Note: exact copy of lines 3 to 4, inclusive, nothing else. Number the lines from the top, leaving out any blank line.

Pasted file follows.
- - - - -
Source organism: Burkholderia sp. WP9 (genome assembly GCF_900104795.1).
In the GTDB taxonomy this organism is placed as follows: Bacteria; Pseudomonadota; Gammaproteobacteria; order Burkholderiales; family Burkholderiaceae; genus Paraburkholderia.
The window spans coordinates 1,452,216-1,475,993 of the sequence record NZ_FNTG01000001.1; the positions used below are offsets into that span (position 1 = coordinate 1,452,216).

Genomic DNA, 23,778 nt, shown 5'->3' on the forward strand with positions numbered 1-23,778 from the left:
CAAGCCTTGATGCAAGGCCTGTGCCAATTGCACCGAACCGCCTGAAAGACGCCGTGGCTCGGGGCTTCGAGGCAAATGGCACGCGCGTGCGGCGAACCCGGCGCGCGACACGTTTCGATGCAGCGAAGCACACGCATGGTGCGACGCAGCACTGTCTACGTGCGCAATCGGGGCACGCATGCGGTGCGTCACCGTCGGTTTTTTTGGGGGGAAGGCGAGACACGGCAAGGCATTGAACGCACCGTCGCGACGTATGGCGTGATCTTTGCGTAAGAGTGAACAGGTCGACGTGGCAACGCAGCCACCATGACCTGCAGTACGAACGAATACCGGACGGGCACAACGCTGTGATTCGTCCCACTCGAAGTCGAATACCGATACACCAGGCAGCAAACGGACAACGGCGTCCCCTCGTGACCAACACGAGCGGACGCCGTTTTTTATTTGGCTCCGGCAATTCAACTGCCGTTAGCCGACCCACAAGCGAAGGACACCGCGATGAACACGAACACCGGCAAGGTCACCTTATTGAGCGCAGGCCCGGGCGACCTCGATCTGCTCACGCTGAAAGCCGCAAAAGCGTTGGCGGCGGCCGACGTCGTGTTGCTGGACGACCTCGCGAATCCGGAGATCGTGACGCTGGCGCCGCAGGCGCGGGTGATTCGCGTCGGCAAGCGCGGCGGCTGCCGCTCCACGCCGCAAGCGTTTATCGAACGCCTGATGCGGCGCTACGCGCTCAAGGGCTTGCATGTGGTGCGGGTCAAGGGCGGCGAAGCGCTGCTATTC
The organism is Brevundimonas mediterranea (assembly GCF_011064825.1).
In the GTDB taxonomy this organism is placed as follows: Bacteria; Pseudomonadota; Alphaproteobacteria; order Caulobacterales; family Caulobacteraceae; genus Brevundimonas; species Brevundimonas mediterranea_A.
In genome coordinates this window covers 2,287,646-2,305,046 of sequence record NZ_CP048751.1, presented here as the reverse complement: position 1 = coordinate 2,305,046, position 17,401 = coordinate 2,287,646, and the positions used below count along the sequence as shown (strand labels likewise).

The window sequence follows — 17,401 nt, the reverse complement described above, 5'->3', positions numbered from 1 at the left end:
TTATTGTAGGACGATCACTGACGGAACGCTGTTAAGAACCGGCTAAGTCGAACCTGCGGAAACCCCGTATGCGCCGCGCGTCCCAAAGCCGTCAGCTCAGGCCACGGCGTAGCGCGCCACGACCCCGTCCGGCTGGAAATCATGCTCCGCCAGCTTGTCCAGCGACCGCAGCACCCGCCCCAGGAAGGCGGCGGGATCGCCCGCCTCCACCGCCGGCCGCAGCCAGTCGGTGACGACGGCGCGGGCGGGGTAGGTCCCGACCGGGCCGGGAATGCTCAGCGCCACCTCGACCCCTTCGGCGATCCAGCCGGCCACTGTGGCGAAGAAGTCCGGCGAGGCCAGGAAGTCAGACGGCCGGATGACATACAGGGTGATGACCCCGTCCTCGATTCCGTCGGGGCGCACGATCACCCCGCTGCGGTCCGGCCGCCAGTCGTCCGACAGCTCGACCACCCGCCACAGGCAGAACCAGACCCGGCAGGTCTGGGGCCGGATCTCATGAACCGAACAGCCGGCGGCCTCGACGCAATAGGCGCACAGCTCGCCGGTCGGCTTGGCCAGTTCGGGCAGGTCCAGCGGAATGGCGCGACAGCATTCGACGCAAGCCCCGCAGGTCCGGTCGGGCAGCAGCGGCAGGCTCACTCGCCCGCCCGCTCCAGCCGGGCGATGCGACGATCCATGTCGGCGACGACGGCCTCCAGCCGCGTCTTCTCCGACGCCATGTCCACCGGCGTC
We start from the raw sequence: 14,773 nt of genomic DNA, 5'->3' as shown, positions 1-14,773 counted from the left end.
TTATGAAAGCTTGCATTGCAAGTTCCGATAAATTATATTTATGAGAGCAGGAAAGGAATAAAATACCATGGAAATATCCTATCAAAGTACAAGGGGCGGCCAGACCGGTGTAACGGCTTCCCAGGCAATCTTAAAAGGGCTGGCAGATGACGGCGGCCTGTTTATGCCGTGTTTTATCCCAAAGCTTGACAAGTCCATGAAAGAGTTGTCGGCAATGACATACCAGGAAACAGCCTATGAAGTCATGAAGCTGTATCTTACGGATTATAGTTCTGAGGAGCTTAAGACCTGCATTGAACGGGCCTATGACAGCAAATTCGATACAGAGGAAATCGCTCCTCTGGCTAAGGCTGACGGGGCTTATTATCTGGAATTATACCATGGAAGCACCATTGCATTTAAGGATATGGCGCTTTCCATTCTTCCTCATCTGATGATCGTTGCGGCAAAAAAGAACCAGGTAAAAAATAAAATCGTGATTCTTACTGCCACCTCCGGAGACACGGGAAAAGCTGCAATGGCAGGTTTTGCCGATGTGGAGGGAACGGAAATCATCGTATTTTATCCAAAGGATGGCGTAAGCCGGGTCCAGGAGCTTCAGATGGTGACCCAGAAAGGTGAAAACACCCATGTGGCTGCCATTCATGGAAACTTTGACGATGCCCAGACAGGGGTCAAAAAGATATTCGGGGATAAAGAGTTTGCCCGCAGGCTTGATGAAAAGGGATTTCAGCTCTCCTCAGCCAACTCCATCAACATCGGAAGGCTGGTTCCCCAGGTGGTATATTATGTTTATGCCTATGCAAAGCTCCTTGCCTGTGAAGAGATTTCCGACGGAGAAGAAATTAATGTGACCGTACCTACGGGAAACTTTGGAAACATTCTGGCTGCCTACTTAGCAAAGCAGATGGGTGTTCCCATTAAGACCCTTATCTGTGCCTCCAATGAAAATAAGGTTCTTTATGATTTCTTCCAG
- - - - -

The window spans coordinates 1,452,216-1,475,993 of the sequence record NZ_FNTG01000001.1; the positions used below are offsets into that span (position 1 = coordinate 1,452,216).

Genomic DNA, 23,778 nt, shown 5'->3' on the forward strand with positions numbered 1-23,778 from the left: